GEOFFREY M. GRATWICK, M.D.; PETER G. BULLOUGH, M.D.; WALTHER H. O. BOHNE, M.D.; ALICEJANE L. MARKENSON, M.D.; CHARLES M. PETERSON, M.D., F.A.C.P.
Patients with beta thalassemia major may develop a specific osteoarthropathy as they approach the second and third decades of life. Twenty-five of 50 patients between the ages of 5 and 33 years had evidence of periarticular disease that consisted of dull-aching ankle pain exacerbated by weight bearing and relieved by rest. Involvement was symmetrical with mild swelling and pain on bone compression. Arthrocentesis showed no evidence of inflammation. Radiographic changes included osteopenia, widened medullary spaces, thin cortices with coarse trabeculations, and evidence of microfractures. Histologic studies confirmed the presence of microfractures and showed osteomalacia and an increase in osteoblastic and osteoclastic surface area with iron deposits at the calcification front and cement lines. The relative roles of iron overload, divalent cation metabolism, erythroid hyperplasia, or other factors in the pathogenesis of the syndrome remain unknown, and no specific therapy can be recommended at present.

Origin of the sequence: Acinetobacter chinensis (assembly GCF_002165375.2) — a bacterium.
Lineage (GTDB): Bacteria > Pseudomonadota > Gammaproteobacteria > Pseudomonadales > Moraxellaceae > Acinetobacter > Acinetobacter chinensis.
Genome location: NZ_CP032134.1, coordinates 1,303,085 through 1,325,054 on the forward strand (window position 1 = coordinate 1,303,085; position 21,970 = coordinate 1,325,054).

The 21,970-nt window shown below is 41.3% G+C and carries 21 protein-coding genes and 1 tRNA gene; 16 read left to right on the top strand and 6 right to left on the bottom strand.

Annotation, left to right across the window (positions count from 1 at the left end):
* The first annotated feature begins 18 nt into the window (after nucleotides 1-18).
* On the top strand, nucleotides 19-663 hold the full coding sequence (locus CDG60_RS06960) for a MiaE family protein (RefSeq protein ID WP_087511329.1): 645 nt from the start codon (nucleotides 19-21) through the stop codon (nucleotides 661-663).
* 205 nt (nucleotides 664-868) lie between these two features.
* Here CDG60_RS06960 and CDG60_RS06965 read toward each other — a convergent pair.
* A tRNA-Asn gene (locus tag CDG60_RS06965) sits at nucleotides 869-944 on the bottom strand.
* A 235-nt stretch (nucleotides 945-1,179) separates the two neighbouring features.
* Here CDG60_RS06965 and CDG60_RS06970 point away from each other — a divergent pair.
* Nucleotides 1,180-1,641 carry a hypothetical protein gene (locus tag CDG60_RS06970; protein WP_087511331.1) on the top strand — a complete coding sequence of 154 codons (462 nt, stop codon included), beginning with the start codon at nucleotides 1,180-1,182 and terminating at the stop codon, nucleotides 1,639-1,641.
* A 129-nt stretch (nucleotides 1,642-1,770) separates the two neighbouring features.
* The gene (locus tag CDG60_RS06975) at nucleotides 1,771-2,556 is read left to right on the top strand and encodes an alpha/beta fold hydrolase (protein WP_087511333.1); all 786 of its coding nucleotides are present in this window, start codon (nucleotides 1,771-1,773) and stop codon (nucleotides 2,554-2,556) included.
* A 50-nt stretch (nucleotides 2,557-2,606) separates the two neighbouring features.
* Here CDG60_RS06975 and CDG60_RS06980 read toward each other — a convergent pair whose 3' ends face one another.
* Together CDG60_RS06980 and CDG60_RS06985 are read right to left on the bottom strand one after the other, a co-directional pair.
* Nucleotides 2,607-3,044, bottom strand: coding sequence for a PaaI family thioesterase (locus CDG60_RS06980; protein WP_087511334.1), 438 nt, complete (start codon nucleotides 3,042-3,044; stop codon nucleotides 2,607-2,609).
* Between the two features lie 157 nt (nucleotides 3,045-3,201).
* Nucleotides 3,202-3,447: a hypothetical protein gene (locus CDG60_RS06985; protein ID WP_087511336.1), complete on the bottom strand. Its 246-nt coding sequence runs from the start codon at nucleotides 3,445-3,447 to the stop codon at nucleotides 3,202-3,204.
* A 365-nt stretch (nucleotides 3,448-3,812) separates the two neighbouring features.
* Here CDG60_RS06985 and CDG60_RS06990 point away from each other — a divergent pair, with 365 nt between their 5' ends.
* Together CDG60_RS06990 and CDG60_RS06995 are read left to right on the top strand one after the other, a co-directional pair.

GRATWICK GM, BULLOUGH PG, BOHNE WHO, MARKENSON AL, PETERSON CM. Thalassemic Osteoarthropathy. Ann Intern Med. 1978;88:494–501. doi: 10.7326/0003-4819-88-4-494
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Published: Ann Intern Med. 1978;88(4):494-501.
Hematology/Oncology, Red Cell Disorders.
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